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Live Performance in New York: Here’s What to See This Spring

Live Performance in New York: Here’s What to See This Spring

A man in a white tank top lifts a woman in b blue dress on a darkened stage, with drops of rain coming from the rafters.

“The Notebook” and “Cabaret” land on Broadway. Olivia Rodrigo’s tour stops in Manhattan. Plus: Herbie Hancock, Heartbeat Opera and Trisha Brown Dance Company.

THE NOTEBOOK Nicholas Sparks’s 1996 novel (adapted for the screen in 2004) is now a sweeping musical tale of romantic idealism and the decades-long love between Allie and Noah. The Chicago Tribune gave a glowing review to the 2022 Chicago Shakespeare Theater premiere, and several performers from the Chicago cast, including Maryann Plunkett as Older Allie, will reprise their roles. The show features a book by Bekah Brunstetter (“This Is Us”) and music and lyrics by Ingrid Michaelson, with Michael Greif and Schele Williams directing. Now playing at the Schoenfeld TheaterManhattan.

THE WHO’S TOMMY The show, with music and lyrics by Pete Townshend who wrote the book with Des McAnuff, was on Broadway 30 years ago, but this new take, which had its premiere at the Goodman Theater in Chicago, is very heavy on visual spectacle (and, egad, how theatrical effects have changed in three decades!). Tommy is a traumatized child who witnesses violence and loses his ability to see, hear and speak. He plays mean pinball, though, and in the strange spectacle becomes something of a messiah. The leads, including Ali Louis Bourzgui (Tommy), Alison Luff (Mrs. Walker) and Adam Jacobs (Captain Walker), are revisiting the roles they played at the Goodman. Choreography is by Lorin Latarro (“Waitress”), and McAnuff directs. Performances begin March 8 at the Nederlander Theater, Manhattan.

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A blackened stage shows the projection of a man’s face. At his mouth is an open window frame, through which another man climbs.





Louis Bourzgui in “The Who’s Tommy.”
Credit…Liz Lauren

LEMPICKA The life of the Art Deco painter Tamara de Lempicka was not a screamingly obvious topic for a Broadway musical, but an impressive team has collaborated on this show. The Polish-born Lempicka (1898-1980), who was married, twice, to men, but had female lovers as well, lived through two world wars, surrounded by cultural and political change in Russia, Paris and California. Rachel Chavkin directs a cast led by Eden Espinosa as Lempicka, who returns to the role that wowed critics in productions at the Williamstown Theater Festival and La Jolla Playhouse. The show features music by Matt Gould and lyrics by Carson Kreitzer; they collaborated on the book. Performances begin March 19 at the Longacre Theater, Manhattan.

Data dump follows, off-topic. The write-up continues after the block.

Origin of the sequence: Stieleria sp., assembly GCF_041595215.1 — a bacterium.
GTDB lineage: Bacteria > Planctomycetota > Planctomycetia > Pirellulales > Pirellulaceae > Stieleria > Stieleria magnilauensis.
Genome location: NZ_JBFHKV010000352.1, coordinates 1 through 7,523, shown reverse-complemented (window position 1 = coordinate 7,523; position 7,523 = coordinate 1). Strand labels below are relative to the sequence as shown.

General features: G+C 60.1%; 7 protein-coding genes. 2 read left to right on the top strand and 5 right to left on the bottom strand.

SUFFS The hard-fought passage of the 19th amendment, which codified women’s right to vote in 1919, is the focus of this musical by Shaina Taub. In addition to the challenge of being book writer, lyricist and composer, Taub also stars as Alice Paul (1885-1977), a leader of the National Woman’s Party. She and a group of like-minded women, including Ida B. Wells (Nikki M. James) and Carrie Chapman Catt (Jenn Colella), battle the patriarchy and, at times, one another. Directed by Leigh Silverman. Performances begin March 26 at the Music Box Theater, Manhattan.

HELL’S KITCHEN Alicia Keys makes her Broadway debut with this semi-autobiographical jukebox musical about a 17-year-old girl named Ali, raised in a small Manhattan apartment by her protective single mother alongside a community of artists. The show features music and lyrics by Keys, a mix of hits, including “Fallin’” and “Empire State of Mind,” and new songs. The show’s premiere last year at the Public Theater received decent, if not exceptional, reviews, but c’mon, this girl is on fire. The book is by Kristoffer Diaz and choreography by Camille A. Brown. Maleah Joi Moon, Shoshana Bean and Brandon Victor Dixon will reprise their roles. The busy Michael Greif (see also “The Notebook”) directs. Performances begin March 28 at the Shubert Theater, Manhattan.

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A woman in an orange baseball jersey and jeans sings at the center of a stage with dancers behind her.
Maleah Joi Moon, center, in the musical “Hell’s Kitchen.”Credit…Sara Krulwich/The New York Times

THE GREAT GATSBY Though the reviews from the Paper Mill Playhouse premiere this fall were not stellar, this new musical based on the 1925 novel by F. Scott Fitzgerald is Broadway bound. Marc Bruni (“Beautiful: The Carole King Musical”) directs the story of the nouveau riche Jay Gatsby (Jeremy Jordan, “Newsies”) who schemes to win over the moneyed — and married — love of his life, Daisy Buchanan (Eva Noblezada, “Hadestown”). Book by Kait Kerrigan (“The Mad Ones”); songs by Nathan Tysen and Jason Howland (“Paradise Square”). Performances begin March 29 at the Broadway Theater, Manhattan.